Anyway the point is – you have to do something. Basic human needs – air water food shelter – well, there are millions of homeless people in the world, and there are lots of people without access to clean water – what happens to them? They suffer and die, that’s what. How does one escape homelessness? How do the children of refugees survive and thrive? My grandfather came to Singapore from India without much money. Then what did he do? He rented a flat and worked as a gardener. I knew someone who rented a room for under $500 while working… but the jobs she worked relied on her education. What about the orphans? Or people with mental disabilities, or other serious handicaps? There are all these movements and attempts to hire such folks. We should be proud of these things. That said, what happens if say, war hits? If there’s an alien invasion? Bombings? It’s good to know that Singapore can probably defend itself, but it is worrying when you think about the worst case scenario. Most people seem blissfully unaffected… which I suppose is entirely ratioanl.
Anyway the point is – we live in very safe, orderly times, especially in Singapore where everything is efficient and runs like clockwork. That’s actually not how most of the world works, and it’s easy to forget that until we go overseas.
And it’s true that Singaporeans mostly don’t appreciate that (just as Americans probably don’t appreciate the freedom they have to mock and insult their presidential candidates, or how grotesque it is to the rest of the world that they regularly have school shootings and and police routinely seem to murder black citizens).
Violence. Nature is violent. Men are violent. We are drawn to power even when we try to pretend that it isn’t the case. We are fascinated by serial killers & mass murderers and drug traffickers. There’s a part of us that roots for chaos to shake up bureaucracy, which is why The Joker is such a popular villain.
When does a boy become a man in the modern world?
A real initiation is necessarily dangerous. So a highly sanitized holiday camp doesn’t quite make a difference. We have a nation of mummy’s boys who have never tasted real hardship or difficulty. I believe LKY said something once along the lines of – “If Singapore is a nanny-state, I am proud to have fostered one”. I wonder if he would’ve said the same thing about the prevalence of emasculated Singaporean men. That said, it seems to be that men around the world in cities are just emasculated in general.
I have a friend who often jokes that he wishes for war, calamity or disaster to visit Singapore. It’s a terrible thing to wish on anyone, but I do see where he’s coming from. After 9/11, New Yorkers came together and healed more than just that which they lost. They were bonded together as a community, grieved together, were gracious and thoughtful towards one another. Suicide rates went DOWN. People had far less trauma than expected, because everyone was everyone’s therapist. It may be that real leadership only emerges when there’s conflict and danger. The American Civil War for Lincoln, WW2 for Churchill and FDR, Cuban Missile Crisis for JFK, the Japanese Occupation for LKY, so on and so forth. Tough times inspire tough people. We’re not good at dealing with prolonged peace and prosperity. We get fat and find superficial trivial crap to get angry or upset about.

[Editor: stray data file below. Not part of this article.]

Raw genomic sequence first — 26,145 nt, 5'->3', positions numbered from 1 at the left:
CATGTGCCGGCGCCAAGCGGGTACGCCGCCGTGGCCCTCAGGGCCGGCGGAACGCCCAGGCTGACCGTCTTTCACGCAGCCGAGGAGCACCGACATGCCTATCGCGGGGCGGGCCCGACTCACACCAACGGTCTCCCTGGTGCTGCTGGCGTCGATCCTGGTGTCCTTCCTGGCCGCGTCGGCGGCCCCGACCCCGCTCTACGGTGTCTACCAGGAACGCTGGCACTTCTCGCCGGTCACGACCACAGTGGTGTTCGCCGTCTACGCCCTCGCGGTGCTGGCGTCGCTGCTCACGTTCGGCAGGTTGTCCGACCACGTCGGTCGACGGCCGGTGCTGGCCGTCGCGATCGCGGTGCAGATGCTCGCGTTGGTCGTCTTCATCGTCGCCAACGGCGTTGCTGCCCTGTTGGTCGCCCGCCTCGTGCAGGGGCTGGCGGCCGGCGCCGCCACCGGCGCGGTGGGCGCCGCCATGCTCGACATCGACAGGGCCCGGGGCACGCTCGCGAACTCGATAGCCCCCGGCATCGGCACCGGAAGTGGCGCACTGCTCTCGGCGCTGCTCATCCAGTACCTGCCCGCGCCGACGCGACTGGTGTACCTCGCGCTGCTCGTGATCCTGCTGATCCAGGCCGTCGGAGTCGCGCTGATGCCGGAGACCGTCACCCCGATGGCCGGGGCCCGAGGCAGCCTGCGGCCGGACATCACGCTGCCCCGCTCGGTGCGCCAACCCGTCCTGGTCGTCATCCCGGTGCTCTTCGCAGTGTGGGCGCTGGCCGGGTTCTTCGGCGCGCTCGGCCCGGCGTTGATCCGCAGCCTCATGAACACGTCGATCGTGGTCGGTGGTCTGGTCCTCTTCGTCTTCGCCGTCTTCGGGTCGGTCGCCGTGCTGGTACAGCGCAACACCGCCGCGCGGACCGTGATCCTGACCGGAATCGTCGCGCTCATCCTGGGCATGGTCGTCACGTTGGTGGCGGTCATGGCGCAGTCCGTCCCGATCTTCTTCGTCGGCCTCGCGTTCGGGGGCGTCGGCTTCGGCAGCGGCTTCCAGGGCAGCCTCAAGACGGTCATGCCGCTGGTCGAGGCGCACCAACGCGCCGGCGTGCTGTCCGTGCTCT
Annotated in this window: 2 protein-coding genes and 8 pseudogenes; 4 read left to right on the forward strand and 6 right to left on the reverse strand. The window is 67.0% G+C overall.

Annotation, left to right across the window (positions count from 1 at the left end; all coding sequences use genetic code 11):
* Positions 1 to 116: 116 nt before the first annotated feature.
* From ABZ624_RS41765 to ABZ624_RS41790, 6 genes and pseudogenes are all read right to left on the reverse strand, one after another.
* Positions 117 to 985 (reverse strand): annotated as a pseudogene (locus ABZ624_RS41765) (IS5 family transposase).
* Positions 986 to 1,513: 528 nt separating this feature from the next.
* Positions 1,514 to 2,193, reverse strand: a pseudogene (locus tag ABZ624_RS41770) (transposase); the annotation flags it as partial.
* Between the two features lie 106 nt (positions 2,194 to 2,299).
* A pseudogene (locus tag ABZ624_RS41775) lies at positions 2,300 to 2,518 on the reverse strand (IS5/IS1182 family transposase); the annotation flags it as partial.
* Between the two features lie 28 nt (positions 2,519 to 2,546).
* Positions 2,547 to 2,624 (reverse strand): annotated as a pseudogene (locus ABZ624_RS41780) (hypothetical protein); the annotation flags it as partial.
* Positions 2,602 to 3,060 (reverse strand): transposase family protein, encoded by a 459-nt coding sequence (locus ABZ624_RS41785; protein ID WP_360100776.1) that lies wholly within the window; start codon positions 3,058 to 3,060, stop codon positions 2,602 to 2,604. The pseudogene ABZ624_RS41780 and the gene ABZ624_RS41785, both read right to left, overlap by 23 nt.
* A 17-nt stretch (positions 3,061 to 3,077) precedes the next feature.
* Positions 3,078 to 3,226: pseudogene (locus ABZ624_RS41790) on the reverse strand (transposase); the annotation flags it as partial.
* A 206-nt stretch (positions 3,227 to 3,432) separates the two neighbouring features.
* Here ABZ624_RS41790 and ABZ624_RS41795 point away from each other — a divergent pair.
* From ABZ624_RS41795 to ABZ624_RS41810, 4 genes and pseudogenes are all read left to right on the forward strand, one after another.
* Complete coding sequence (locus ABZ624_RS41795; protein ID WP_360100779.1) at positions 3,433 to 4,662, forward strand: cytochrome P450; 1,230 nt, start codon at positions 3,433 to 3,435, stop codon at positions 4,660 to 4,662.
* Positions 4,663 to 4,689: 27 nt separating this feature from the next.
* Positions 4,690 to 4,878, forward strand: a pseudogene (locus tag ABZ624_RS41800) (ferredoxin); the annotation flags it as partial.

I do not wish for war or suffering for my peers. It’s invariably the weak and poor and innocent who suffer the most. But I do wish for strength, for fortitude, for grace, for wisdom, for kindness. How do I acquire those things in this messy, noisy culture of ours? In peacetime, excess, unhappy indulgence, always online, always disconnected. Aurelius had his own version of the answer, I think. It involved reflection, meditation, review, all things I don’t do enough of. Why? I’ve been alive long enough to realize constant improvisation is not the answer.
And that’s a funny thought – it brings me back to the way I used to play video games. I used to never be able to go anywhere, because I would simply improvise and click around and shoot things (I’m thinking of GTA) or simply build like crazy (SimCity) and in both cases I would end up doing something that broke things, something unsustainable. And in order to move forward I had to ‘lower the temperature’ and operate at a more stable, ‘slow-cooking’ ‘vibration’.
So what does this tell me about what I should do to move forward in my current situation? I’m improvising too much. It’s too many soft sketchy lines, which makes me run out of raw material. I need to operate in a much more ‘lean’ fashion. That means less multi-tasking, less experimentation, more “one thing and ONLY ONE THING at a time”. I need to get the extra energy that each successful task provides, because without it I quickly run out of energy and die. This is really useful to me.
 I don’t know if it’s the same for women, but I think there’s definitely a gendered aspect to this that’s accurate most of the time for most people. Men are more risk-taking – apparently young men die in accidents at 6x the rate that young women do, in their attempts to do crazy things at crazy heights, at crazy speeds and so on.
 As for me, I didn’t really do anything at all. Just bumbled around, I guess observing all of this. In a way all of this writing is a way of me developing myself, discharging my strength, working towards my own personal 400m gold medal, my own Carnegie Hall.